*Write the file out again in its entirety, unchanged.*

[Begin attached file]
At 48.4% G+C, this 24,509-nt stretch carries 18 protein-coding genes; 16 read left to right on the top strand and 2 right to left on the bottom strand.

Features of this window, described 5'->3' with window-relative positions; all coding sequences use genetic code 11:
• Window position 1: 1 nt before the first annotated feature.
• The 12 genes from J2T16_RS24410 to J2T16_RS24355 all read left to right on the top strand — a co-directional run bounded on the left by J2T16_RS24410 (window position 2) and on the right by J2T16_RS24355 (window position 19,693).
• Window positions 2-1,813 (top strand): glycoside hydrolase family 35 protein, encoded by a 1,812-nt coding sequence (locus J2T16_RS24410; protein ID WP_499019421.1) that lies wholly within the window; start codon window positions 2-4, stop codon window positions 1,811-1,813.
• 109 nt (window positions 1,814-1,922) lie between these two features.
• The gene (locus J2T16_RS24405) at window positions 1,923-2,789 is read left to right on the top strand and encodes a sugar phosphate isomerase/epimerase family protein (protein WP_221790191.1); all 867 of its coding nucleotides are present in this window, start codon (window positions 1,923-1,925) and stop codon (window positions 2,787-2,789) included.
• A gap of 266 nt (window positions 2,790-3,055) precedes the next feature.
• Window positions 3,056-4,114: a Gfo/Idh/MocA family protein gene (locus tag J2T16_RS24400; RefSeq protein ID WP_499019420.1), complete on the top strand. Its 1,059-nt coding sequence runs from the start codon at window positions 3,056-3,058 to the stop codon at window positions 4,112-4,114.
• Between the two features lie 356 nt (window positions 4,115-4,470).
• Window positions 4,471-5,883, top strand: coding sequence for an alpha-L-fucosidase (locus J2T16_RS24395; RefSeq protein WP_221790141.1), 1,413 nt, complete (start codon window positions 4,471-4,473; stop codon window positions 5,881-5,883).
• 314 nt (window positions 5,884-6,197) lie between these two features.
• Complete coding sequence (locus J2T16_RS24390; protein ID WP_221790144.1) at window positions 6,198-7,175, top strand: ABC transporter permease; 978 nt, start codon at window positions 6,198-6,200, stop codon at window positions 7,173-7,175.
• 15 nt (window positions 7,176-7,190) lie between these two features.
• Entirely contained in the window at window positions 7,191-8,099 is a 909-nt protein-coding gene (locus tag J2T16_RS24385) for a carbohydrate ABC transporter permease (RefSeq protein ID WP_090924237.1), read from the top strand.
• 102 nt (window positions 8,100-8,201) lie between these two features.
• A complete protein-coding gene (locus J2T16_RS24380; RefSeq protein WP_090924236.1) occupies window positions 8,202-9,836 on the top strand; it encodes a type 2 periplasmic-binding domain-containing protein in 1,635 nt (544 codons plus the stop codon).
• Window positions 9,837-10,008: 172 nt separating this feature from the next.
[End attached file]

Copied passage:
At 48.4% G+C, this 24,509-nt stretch carries 18 protein-coding genes; 16 read left to right on the top strand and 2 right to left on the bottom strand.

Features of this window, described 5'->3' with window-relative positions; all coding sequences use genetic code 11:
• Window position 1: 1 nt before the first annotated feature.
• The 12 genes from J2T16_RS24410 to J2T16_RS24355 all read left to right on the top strand — a co-directional run bounded on the left by J2T16_RS24410 (window position 2) and on the right by J2T16_RS24355 (window position 19,693).
• Window positions 2-1,813 (top strand): glycoside hydrolase family 35 protein, encoded by a 1,812-nt coding sequence (locus J2T16_RS24410; protein ID WP_499019421.1) that lies wholly within the window; start codon window positions 2-4, stop codon window positions 1,811-1,813.
• 109 nt (window positions 1,814-1,922) lie between these two features.
• The gene (locus J2T16_RS24405) at window positions 1,923-2,789 is read left to right on the top strand and encodes a sugar phosphate isomerase/epimerase family protein (protein WP_221790191.1); all 867 of its coding nucleotides are present in this window, start codon (window positions 1,923-1,925) and stop codon (window positions 2,787-2,789) included.
• A gap of 266 nt (window positions 2,790-3,055) precedes the next feature.
• Window positions 3,056-4,114: a Gfo/Idh/MocA family protein gene (locus tag J2T16_RS24400; RefSeq protein ID WP_499019420.1), complete on the top strand. Its 1,059-nt coding sequence runs from the start codon at window positions 3,056-3,058 to the stop codon at window positions 4,112-4,114.
• Between the two features lie 356 nt (window positions 4,115-4,470).
• Window positions 4,471-5,883, top strand: coding sequence for an alpha-L-fucosidase (locus J2T16_RS24395; RefSeq protein WP_221790141.1), 1,413 nt, complete (start codon window positions 4,471-4,473; stop codon window positions 5,881-5,883).
• 314 nt (window positions 5,884-6,197) lie between these two features.
• Complete coding sequence (locus J2T16_RS24390; protein ID WP_221790144.1) at window positions 6,198-7,175, top strand: ABC transporter permease; 978 nt, start codon at window positions 6,198-6,200, stop codon at window positions 7,173-7,175.
• 15 nt (window positions 7,176-7,190) lie between these two features.
• Entirely contained in the window at window positions 7,191-8,099 is a 909-nt protein-coding gene (locus tag J2T16_RS24385) for a carbohydrate ABC transporter permease (RefSeq protein ID WP_090924237.1), read from the top strand.
• 102 nt (window positions 8,100-8,201) lie between these two features.
• A complete protein-coding gene (locus J2T16_RS24380; RefSeq protein WP_090924236.1) occupies window positions 8,202-9,836 on the top strand; it encodes a type 2 periplasmic-binding domain-containing protein in 1,635 nt (544 codons plus the stop codon).
• Window positions 9,837-10,008: 172 nt separating this feature from the next.